Reinventing the Fast-Casual Dining Scene with Technology

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4 min read

This story appears in the June 2012 issue of . Subscribe »

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After Jonathan Kaplan sold his Flip HD video camera business to Cisco Systems in 2009 for a reported $590 million, he became obsessed with something quite different: the perfect grilled cheese sandwich.

Specifically, he was interested in turning out an impeccable sandwich every time, using premium ingredients such as sharp cheddar, brie or Gruyère, and fresh-baked sourdough, garlic or artisanal wheat bread. At The Melt, his popular chain of soup-and-sandwich shops in San Francisco, Kaplan has not only achieved that goal but revolutionized the fast-casual dining scene through technology.

Customers of The Melt who opt to prepay online or via smartphone receive a QR code. When they walk into any location, they can skip the line and scan their order at a kiosk near the cash register. As soon as the scan is processed, cooks get to work using a proprietary, panini-style press from Electrolux that grills the sandwich using radiant infrared heat. According to CMO Paul Coletta, The Melt's presses "balance two specialized tasks: toasting the crust and melting the cheese." And they do this perfectly, time after time, in less than 60 seconds.

Kaplan's first store opened in the city's Financial District last September; by February 2012, there were two more nearby and one in Palo Alto. All told, Coletta expects to have 21 stores by the end of the year. It's an ambitious plan, but thanks to Kaplan's personal investment in the concept and undisclosed funding from Sequoia Capital, there is reportedly enough money to open 20 stores at a cost of $500,000 to $1 million each. Kaplan expects to have 500 stores across the country by 2015.

Judging from the stats surrounding fast-casual restaurants, this ambitious plan isn't a fantasy. The segment grew roughly 10 percent faster than any other restaurant slice during the recession; a report from industry tracker NetWorld Alliance estimated total revenue for fast-casual dining at more than $23 billion in 2010. Last summer, when asked why Sequoia, a tech VC heavyweight, would invest in a sandwich shop, Kaplan cited the appeal of Chipotle's market capitalization ($12.9 billion at press time).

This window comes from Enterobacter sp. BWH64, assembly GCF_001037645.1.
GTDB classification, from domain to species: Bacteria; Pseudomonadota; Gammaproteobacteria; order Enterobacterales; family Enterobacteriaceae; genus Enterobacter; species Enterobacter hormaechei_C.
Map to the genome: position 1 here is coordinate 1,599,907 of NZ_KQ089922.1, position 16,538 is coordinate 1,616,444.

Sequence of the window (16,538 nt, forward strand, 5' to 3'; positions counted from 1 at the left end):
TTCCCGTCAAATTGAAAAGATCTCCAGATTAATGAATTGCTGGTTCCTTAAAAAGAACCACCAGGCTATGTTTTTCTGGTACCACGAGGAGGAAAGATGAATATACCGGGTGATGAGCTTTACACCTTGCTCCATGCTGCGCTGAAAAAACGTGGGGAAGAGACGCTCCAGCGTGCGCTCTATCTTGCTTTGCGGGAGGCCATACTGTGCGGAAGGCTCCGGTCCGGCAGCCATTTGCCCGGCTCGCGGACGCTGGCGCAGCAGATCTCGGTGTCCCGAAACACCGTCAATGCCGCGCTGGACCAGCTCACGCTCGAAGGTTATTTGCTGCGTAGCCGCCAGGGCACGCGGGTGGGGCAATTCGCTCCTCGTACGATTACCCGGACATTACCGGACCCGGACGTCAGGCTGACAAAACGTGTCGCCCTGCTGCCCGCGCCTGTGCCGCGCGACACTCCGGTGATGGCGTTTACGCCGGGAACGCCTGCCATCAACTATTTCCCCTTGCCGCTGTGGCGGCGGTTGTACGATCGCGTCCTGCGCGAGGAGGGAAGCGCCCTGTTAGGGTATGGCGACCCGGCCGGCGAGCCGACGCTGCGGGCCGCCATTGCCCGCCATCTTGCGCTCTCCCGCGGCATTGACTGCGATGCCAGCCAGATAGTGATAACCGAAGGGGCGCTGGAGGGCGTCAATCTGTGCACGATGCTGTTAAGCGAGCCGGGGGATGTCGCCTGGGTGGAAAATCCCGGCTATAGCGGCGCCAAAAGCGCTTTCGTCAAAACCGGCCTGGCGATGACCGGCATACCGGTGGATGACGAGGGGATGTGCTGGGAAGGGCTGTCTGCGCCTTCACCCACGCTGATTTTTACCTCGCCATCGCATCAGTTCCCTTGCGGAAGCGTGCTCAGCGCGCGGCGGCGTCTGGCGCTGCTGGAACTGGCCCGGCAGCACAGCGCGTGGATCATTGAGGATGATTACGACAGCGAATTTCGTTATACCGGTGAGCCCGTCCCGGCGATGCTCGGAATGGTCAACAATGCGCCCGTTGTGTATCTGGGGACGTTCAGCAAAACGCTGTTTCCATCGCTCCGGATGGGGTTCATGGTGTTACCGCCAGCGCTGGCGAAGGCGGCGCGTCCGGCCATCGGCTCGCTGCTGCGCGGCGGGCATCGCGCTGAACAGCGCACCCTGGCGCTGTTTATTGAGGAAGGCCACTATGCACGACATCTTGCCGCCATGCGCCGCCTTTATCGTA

Coletta dismisses any talk of licensing The Melt's technology or bringing it to other types of foods. "We've perfected the art of grilled cheese," he says. "Now we want to focus on building that brand as best as we can."


More Food & Beverage Brilliance Turns any website, app or device into a way to order food. Restaurant owners get a one-stop shop to manage their menus online and access to a network of hungry customers.

Coffee Joulies: Thermodynamic "stones" keep coffee at the right temperature for hours.

Adult Chocolate Milk: Adult Beverage Company makes this blend of vodka and chocolate and cream flavors. Boozy "adult" limeade launched in May; fruit punch and strawberry milk are next.

Nimble Chef: Patent-pending app blends instructions from multiple recipes, flagging conflicts and showing, in real time, the most efficient preparation.

in.gredients: Crowdfunded on IndieGoGo, this Austin, Texas, microgrocery creates zero packaging or waste by encouraging customers to bring containers to fill with local, organic goods.

Kitchit: "Bespoke dining" for the 99 percent. Hire elite chefs to plan and cook multicourse menus for dinner parties, at a cost of $40 to $75 per guest.

Foodpairing: A research company that relies on scientific flavor analysis to help chefs and bartenders discover unique ingredient combinations.

E la Carte: A 7-inch "Presto" tableside tablet used by restaurant customers to order, play games and pay the check.

Gojee: Boasting beautiful "food porn" photography, this website is a collection of recipes from food bloggers, personalized to users' tastes.

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